Dealing with challenges- Menstruation & Swimming!

Throughout my years as a swimmer, I’ve learnt a lot. Not only about swimming in the practical sense but also how to deal with all sorts of challenges thrown at you as you progress through your teenage years. One of the main struggles being menstruation and the hormonal fluctuations that come with it!

Going through adolescence as a swimmer isn’t easy by any means, and it takes a lot of ‘figuring it out as you go along’. That’s why I want to share some of my experiences and talk about a topic that quite frankly, is rarely spoken about! The journey through adolescence isn’t straightforward for any teenage girl, nevermind being in the water twice a day, pushing your body to it’s limits day-in day-out. That’s why we need to know our body and our cycle so we can work with it rather than against it. Some days you aren’t going to feel your best, purely down to the hormonal changes your body is going through and that’s completely normal. It’s easy to wonder why we’re not hitting our targets, or why even though you don’t feel tired, you’re swimming much slower than last week. There’s a million reasons why this could be, but I’m going to break down a few of them in this blog.

Firstly, dealing with menstruation during a training session isn’t fun. Constantly feeling self-conscious when getting out the pool soon becomes a regular feeling as a swimmer! Some of us have it easier than others but unfortunately this is something we all experience, and can’t do much about. But it’s completely normal and nothing to ever be embarrassed about, and dealing with things like this just makes us girls even tougher. 

When it comes to the hormonal challenges, it’s a complete minefield. This is where it gets really difficult..

Always make sure you’re tracking your cycle. The more details you can make note of, the better! I used to track my periods on an app where I could document how I felt in terms of tiredness, mood and cramps, as well as how heavy my period was and how many days it lasted. This made it so much simpler to see patterns and know what to expect. It soon became clear to me that at a specific time of the month right before I was due on my period, I would really struggle in training. I felt lethargic and slow, and very rarely could hit my target times. When I knew what to expect it made things much easier and I stopped beating myself up for having a bad session, because I knew that my body was going through a lot! Even if your period seems light, never get annoyed with yourself for not swimming your best during this time, as there is so much more going on than just what you can see. Hormones can do all sorts of things that can affect your performance as well as make you feel down and emotional, it’s completely normal!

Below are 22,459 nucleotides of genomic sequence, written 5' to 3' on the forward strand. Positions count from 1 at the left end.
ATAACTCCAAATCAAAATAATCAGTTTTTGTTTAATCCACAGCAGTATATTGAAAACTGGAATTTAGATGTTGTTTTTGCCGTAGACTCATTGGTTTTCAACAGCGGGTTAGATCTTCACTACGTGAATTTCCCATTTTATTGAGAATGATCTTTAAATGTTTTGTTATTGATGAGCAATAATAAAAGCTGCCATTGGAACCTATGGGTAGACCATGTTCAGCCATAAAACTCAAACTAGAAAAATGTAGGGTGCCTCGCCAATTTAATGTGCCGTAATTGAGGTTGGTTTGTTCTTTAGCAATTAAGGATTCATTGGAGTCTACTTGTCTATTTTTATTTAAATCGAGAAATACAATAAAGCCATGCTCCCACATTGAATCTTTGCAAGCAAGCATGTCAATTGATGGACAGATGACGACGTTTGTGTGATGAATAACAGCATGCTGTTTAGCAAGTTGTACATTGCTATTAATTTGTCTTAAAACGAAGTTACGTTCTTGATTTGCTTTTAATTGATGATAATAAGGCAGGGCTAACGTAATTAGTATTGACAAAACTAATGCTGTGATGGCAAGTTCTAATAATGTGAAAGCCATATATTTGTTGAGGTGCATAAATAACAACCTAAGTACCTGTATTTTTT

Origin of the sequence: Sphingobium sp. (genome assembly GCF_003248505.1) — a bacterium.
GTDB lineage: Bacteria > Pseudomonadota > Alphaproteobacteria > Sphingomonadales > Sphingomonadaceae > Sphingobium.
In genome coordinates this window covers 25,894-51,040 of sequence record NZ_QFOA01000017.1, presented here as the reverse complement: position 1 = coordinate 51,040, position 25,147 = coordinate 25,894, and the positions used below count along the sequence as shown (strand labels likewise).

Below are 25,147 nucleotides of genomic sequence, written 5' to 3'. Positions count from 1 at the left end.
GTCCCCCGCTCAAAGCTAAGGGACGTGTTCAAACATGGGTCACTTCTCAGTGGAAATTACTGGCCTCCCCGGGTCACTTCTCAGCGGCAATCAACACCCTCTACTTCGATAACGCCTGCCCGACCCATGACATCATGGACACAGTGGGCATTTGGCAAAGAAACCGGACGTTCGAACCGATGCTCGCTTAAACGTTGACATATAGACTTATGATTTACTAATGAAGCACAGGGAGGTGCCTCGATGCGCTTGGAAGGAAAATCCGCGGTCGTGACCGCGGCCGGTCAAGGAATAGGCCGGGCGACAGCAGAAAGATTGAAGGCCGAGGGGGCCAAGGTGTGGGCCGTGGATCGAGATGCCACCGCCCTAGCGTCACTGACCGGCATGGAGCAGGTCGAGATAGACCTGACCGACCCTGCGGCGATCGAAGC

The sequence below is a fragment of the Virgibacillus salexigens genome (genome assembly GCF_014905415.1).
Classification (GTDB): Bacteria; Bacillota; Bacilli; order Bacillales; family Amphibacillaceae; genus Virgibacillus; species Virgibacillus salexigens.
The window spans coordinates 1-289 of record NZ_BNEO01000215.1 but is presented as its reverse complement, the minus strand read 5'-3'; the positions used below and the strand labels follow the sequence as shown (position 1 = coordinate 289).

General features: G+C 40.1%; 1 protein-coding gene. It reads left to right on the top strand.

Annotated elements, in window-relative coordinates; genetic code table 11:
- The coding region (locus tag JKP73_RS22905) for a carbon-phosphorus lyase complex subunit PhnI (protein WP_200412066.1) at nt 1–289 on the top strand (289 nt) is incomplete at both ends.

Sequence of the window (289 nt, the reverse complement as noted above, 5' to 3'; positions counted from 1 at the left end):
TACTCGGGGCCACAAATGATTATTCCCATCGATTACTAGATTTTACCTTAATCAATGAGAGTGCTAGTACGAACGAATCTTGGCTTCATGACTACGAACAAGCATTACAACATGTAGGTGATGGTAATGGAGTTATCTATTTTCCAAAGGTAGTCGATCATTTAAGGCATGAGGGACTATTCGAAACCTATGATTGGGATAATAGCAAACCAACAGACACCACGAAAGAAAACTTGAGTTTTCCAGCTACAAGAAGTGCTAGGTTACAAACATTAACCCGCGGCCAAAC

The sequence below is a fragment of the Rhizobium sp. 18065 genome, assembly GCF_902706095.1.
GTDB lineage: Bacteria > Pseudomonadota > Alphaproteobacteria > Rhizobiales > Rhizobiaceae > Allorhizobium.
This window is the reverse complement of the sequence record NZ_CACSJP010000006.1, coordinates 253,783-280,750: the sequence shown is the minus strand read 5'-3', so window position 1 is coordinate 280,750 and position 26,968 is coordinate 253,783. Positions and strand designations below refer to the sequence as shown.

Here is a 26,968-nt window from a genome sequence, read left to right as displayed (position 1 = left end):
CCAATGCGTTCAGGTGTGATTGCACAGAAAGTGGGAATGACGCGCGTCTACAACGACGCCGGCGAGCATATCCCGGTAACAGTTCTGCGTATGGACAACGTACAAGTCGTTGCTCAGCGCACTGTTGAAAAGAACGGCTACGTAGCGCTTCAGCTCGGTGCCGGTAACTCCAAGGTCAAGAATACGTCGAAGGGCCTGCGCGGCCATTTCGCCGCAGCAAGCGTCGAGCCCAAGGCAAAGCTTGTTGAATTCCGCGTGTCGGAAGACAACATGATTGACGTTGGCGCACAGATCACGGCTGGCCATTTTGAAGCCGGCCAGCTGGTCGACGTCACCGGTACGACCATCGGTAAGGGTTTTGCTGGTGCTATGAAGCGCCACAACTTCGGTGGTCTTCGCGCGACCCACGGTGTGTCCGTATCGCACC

If you need a night off, take a night off. It’s not going to affect you that much! Pushing yourself to the point of exhaustion is going to do you no good in the long run, so make sure you’re giving your body time to recover and catch up. I never used to allow myself to miss a session unless I had a physical reason- but struggling mentally is just as, if not more of a reason! When you can’t ‘see’ the problem, it’s easy to overlook it. But it’s important to look after your body, and proper rest and recovery is a massive part of training!

Make sure you’re fueling yourself properly! During menstruation it’s proven that the body burns around 100-300 calories extra per day, so make sure you’re eating a little bit more. This should help with your energy levels throughout the day and make training a tiny bit easier! Also make sure you’re drinking enough as during menstruation, hormones can affect your hydration levels and make it more likely you become dehydrated. When training, staying hydrated is key (which you’ve probably been told a thousand times), but it really does make a difference to how you perform.